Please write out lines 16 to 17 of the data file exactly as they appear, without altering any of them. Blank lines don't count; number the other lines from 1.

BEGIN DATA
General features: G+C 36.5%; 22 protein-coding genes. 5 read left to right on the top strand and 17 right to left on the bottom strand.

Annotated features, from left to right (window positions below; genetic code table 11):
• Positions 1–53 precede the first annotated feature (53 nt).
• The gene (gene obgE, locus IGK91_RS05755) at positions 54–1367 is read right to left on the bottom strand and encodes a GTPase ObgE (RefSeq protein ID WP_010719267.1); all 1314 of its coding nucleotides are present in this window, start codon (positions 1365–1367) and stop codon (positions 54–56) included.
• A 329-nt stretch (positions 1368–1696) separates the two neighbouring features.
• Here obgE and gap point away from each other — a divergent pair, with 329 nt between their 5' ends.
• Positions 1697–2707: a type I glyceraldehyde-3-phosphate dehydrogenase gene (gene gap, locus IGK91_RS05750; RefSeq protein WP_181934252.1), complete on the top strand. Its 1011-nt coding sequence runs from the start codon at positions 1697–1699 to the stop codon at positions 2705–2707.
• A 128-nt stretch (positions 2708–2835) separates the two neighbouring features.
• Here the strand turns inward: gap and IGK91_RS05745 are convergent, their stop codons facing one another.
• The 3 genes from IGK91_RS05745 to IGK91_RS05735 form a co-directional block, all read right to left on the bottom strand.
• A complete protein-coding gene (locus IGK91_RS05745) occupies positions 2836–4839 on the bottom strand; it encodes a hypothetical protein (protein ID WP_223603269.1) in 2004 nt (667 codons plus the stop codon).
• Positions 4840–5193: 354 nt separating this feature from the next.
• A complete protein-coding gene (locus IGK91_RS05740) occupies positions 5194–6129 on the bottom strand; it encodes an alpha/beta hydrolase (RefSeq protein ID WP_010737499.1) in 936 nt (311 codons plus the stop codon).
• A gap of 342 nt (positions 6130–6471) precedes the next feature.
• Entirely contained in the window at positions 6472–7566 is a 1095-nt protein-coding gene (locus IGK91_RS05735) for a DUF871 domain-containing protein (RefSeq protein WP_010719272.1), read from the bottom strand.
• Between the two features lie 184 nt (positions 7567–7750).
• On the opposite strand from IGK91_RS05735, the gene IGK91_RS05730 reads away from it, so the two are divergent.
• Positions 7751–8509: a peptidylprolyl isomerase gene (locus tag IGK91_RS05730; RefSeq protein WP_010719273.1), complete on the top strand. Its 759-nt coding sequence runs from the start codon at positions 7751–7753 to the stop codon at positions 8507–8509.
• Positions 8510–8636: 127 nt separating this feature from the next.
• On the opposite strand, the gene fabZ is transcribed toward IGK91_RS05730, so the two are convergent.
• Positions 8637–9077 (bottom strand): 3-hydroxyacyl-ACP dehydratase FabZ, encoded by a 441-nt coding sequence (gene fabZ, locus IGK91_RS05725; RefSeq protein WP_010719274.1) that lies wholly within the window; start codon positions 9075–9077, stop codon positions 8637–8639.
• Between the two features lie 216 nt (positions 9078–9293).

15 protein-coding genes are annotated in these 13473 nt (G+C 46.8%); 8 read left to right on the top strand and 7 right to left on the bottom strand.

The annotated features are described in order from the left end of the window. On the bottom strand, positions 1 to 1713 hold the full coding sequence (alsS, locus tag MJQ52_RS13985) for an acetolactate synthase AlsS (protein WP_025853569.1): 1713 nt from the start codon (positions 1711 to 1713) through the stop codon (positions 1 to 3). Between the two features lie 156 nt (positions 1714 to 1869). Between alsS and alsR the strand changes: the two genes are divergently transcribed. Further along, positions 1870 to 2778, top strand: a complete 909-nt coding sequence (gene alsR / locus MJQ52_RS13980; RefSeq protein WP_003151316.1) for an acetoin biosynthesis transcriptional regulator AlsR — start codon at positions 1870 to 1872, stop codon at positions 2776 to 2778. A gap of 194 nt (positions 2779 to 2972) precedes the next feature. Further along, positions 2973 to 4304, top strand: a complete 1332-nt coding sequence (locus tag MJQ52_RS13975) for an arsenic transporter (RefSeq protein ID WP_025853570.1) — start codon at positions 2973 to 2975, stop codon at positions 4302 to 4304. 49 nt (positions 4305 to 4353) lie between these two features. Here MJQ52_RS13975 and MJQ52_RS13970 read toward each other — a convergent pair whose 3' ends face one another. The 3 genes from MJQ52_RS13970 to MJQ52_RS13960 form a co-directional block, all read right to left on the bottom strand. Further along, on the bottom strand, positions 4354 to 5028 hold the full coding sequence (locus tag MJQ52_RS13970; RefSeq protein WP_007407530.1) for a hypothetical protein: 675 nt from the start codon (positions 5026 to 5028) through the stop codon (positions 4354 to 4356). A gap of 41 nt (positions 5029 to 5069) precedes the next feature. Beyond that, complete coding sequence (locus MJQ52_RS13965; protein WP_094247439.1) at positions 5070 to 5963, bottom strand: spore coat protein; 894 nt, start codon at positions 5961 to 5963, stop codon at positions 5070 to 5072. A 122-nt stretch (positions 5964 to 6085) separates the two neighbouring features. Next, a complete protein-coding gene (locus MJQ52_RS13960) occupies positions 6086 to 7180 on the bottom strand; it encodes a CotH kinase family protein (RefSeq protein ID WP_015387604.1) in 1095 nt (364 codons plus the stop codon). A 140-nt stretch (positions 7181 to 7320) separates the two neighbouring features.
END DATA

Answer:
• Between the two features lie 184 nt (positions 7567–7750).
• On the opposite strand from IGK91_RS05735, the gene IGK91_RS05730 reads away from it, so the two are divergent.